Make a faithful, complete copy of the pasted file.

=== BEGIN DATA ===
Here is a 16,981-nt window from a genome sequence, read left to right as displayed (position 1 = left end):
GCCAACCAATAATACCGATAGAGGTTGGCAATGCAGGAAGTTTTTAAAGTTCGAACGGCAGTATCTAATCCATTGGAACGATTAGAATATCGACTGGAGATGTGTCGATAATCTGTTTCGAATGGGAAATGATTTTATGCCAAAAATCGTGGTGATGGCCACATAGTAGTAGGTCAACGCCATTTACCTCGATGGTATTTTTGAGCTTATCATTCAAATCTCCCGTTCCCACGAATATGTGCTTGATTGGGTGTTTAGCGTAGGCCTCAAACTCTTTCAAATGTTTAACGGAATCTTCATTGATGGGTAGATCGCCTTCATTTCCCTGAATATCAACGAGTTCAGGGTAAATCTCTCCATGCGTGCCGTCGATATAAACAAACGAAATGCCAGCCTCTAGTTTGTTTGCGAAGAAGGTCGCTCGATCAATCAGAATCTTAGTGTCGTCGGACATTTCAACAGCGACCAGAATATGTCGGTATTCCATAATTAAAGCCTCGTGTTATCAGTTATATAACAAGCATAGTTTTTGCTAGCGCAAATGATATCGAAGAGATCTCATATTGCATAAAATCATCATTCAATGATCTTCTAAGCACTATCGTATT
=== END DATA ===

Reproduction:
Here is a 16,981-nt window from a genome sequence, read left to right as displayed (position 1 = left end):
GCCAACCAATAATACCGATAGAGGTTGGCAATGCAGGAAGTTTTTAAAGTTCGAACGGCAGTATCTAATCCATTGGAACGATTAGAATATCGACTGGAGATGTGTCGATAATCTGTTTCGAATGGGAAATGATTTTATGCCAAAAATCGTGGTGATGGCCACATAGTAGTAGGTCAACGCCATTTACCTCGATGGTATTTTTGAGCTTATCATTCAAATCTCCCGTTCCCACGAATATGTGCTTGATTGGGTGTTTAGCGTAGGCCTCAAACTCTTTCAAATGTTTAACGGAATCTTCATTGATGGGTAGATCGCCTTCATTTCCCTGAATATCAACGAGTTCAGGGTAAATCTCTCCATGCGTGCCGTCGATATAAACAAACGAAATGCCAGCCTCTAGTTTGTTTGCGAAGAAGGTCGCTCGATCAATCAGAATCTTAGTGTCGTCGGACATTTCAACAGCGACCAGAATATGTCGGTATTCCATAATTAAAGCCTCGTGTTATCAGTTATATAACAAGCATAGTTTTTGCTAGCGCAAATGATATCGAAGAGATCTCATATTGCATAAAATCATCATTCAATGATCTTCTAAGCACTATCGTATT